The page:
Chapter 09-Building a Custom Analyzer in Elasticsearch

Posted Jun 6, 20203 min read

My Elasticsearch articles are being updated gradually, welcome to follow
0A. About Elasticsearch and example applications
00. Solr vs. ElasticSearch
01. What can ElasticSearch do?
02. Elastic Stack function introduction
03. How to install and set up Elasticsearch API
04. If indexing through the head plugin of elasticsearch_CRUD operation
05. Introduction to the use of multiple instances of Elasticsearch and head plugin
06. How does Elasticsearch work when indexing documents?
07. Mapping method in Elasticsearch-concise tutorial
08.Analysis and analyzer application methods in Elasticsearch
09.Build a custom analyzer in Elasticsearch

In addition to getting started with Elasticsearch, I highly recommend Elasticsearch Basic Getting Started Tutorial To you, I really want to get started guide manual.

Introduction
In the last blog post at this stage, I have explained more about the structure and components of the general analyzer. I also explained the function of each component. In this blog, we will understand the implementation aspect by building a custom analyzer and then querying and viewing the differences.
Customized analyzer housing
Therefore, let us consider the case of customizing the analyzer. Suppose the text we entered into Elasticsearch contains the following

  1. HTML tags

HTML tags may appear in our text during indexing, but this is actually not needed in most cases. So we need to delete these.
2. Stop words
Words such as the, and, or etc. have little meaning when searching for content, and are generally called stop words.
3. Capital letters.
4. Short form such as H2O, $,%.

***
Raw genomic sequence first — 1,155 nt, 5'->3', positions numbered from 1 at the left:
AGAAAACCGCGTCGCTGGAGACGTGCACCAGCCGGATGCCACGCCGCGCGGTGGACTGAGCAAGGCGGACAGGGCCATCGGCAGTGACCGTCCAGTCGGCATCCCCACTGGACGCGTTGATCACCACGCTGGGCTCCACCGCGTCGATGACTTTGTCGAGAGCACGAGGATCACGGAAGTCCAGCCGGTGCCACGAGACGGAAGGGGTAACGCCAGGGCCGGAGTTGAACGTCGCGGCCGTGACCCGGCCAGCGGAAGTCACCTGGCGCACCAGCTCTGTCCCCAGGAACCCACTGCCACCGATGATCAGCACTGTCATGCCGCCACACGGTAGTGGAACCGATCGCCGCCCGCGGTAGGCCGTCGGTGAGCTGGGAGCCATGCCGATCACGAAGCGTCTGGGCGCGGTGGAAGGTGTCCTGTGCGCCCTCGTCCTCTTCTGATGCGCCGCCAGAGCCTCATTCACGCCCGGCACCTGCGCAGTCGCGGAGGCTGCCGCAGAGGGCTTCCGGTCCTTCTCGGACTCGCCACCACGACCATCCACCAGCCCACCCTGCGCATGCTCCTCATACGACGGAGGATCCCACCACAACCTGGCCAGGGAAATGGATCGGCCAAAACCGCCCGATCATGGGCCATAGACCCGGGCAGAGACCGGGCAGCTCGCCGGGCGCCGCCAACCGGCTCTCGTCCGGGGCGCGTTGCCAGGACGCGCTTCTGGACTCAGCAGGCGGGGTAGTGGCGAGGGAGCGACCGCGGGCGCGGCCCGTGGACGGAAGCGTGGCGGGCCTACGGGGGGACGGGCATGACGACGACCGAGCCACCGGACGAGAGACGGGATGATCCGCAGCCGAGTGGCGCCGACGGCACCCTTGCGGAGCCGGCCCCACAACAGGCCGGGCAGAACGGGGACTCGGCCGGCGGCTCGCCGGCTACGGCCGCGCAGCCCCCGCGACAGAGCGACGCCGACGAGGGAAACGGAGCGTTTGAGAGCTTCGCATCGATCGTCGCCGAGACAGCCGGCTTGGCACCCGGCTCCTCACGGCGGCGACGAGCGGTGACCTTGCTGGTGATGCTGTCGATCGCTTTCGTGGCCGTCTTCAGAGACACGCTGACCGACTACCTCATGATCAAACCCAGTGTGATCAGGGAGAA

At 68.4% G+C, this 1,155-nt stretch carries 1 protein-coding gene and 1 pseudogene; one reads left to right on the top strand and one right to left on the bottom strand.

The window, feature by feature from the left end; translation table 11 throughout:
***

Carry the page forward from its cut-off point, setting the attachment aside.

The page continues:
In some cases, the short form like this should be replaced with the English original word.

Apply a custom analyzer
In the sample text above, the following table lists the actions that need to be performed and the corresponding components of the custom analyzer

Arun has 100 $which accounts to 3%of the total <h2> money </h2>

The hierarchy in "settings" is as follows:

0001.png

Apply all components
Now apply all the above components to create a custom analyzer as follows:

curl -XPUT localhost:9200/testindex_0204 -d'{
  "settings":{
    "analysis":{
      "char_filter":{
        "subsitute":{
          "type":"mapping",
          "mappings":[
            "$=> dollar",
            "%=> percentage"
         ]
        },
        "html-strip":{
          "type":"html_strip"
        }
      },
      "tokenizer":"standard",
      "filter":{
        "stopwords_removal":{
          "type":"stop",
          "stopwords":[
            "has",
            "which",
            "to",
            "of",
            "the"
         ]
        }
      },
      "analyzer":{
        "custom_analyzer_type_01":{
          "type":"custom",
          "char_filter":[
            "subsitute",
            "html_strip"
         ],
          "tokenizer":"standard",
          "filter":[
            "stopwords_removal",
            "lowercase"
         ]
        }
      }
    }
  },
  "mappings":{
    "test_type":{
      "properties":{
        "text":{
          "type":"string",
          "analyzer":"custom_analyzer_type_01"
        }
      }
    }
  }
}'

This will create an index using a custom analyzer called "custom_analyzer_01".
This mapping is explained in detail, and the following diagram illustrates each part:
0003.png
Use a custom analyzer to generate tokens
Using the analyzer, you can see the token generated using this analyzer as follows:

curl -XGET "localhost:9200/testindex_0204/_analyze?analyzer=custom_analyzer_type_01&pretty=true" -d'Arun has 100 $which accounts to 3%of the total <h2> money </h2>'

The list of tokens is as follows:
0004.png
Here you can make some observations:
Token numbers 3 and 6 were originally $and%, but then were replaced with "dollar" and "percent" char_filter as specified in this section.
There is also the html tag <h2>,</h2> which has also been removed from the token list by the html_strip filter
The stopwords mentioned in the filters "to", "the", "which", "has" have been removed from the token list. Token number 1 should initially look like "Arun", but the filter that has been applied is lowercase.

in conclusion
In this blog, we saw how to build a custom analyzer and apply it to fields in Elasticsearch. Through this blog, I intend to end the second phase of the blog series(indexing, mapping, and analysis). From now on, this stage is one of the basic parts of understanding Elasticsearch, we may use the input of this stage for many purposes. Starting from stage 03, I will introduce you to the world of query DSL in elasticsearch.